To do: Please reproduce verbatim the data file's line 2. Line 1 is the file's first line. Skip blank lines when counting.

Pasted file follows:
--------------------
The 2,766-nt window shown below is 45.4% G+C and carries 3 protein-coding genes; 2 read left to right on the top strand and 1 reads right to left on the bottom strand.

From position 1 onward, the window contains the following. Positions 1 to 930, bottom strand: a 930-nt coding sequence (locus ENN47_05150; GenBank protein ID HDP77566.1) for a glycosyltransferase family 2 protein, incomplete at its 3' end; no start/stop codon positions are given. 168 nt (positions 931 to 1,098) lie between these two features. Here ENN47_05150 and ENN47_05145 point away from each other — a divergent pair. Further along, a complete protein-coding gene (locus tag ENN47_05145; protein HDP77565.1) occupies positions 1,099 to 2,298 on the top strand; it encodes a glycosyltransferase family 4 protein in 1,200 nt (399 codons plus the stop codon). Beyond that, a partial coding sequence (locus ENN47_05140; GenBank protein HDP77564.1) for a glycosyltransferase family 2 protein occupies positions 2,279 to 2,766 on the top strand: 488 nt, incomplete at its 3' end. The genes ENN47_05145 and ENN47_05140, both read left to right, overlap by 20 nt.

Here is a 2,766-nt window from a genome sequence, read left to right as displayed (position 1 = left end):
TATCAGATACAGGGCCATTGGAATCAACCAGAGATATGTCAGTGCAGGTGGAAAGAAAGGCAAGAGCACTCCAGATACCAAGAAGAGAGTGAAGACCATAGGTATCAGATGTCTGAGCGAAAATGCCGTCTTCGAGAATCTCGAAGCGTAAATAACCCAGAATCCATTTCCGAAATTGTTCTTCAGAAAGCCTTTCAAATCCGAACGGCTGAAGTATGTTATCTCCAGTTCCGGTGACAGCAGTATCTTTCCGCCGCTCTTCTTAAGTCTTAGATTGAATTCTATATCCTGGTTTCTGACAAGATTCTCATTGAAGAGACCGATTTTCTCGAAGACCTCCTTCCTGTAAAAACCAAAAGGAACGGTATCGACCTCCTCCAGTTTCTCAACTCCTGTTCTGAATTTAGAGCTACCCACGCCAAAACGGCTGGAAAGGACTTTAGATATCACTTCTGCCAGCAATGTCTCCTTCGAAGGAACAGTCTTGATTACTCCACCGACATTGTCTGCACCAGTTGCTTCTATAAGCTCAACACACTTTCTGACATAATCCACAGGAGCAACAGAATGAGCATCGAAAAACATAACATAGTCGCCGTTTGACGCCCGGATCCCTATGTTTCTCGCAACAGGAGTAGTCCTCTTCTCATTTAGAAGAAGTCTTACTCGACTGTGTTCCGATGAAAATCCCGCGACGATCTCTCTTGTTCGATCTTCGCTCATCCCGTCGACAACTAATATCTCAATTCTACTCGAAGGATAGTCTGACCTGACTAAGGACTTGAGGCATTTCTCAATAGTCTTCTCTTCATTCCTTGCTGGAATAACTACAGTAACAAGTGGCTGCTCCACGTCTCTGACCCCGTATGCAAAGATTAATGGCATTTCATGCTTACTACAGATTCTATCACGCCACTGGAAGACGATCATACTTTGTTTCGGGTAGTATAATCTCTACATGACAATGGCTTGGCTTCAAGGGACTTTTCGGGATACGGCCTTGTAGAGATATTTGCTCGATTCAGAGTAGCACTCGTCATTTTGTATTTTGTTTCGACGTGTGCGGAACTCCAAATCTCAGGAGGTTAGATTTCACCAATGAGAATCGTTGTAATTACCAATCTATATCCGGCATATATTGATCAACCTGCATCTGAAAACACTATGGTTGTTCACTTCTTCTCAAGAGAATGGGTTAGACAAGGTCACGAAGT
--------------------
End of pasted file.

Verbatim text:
From position 1 onward, the window contains the following. Positions 1 to 930, bottom strand: a 930-nt coding sequence (locus ENN47_05150; GenBank protein ID HDP77566.1) for a glycosyltransferase family 2 protein, incomplete at its 3' end; no start/stop codon positions are given. 168 nt (positions 931 to 1,098) lie between these two features. Here ENN47_05150 and ENN47_05145 point away from each other — a divergent pair. Further along, a complete protein-coding gene (locus tag ENN47_05145; protein HDP77565.1) occupies positions 1,099 to 2,298 on the top strand; it encodes a glycosyltransferase family 4 protein in 1,200 nt (399 codons plus the stop codon). Beyond that, a partial coding sequence (locus ENN47_05140; GenBank protein HDP77564.1) for a glycosyltransferase family 2 protein occupies positions 2,279 to 2,766 on the top strand: 488 nt, incomplete at its 3' end. The genes ENN47_05145 and ENN47_05140, both read left to right, overlap by 20 nt.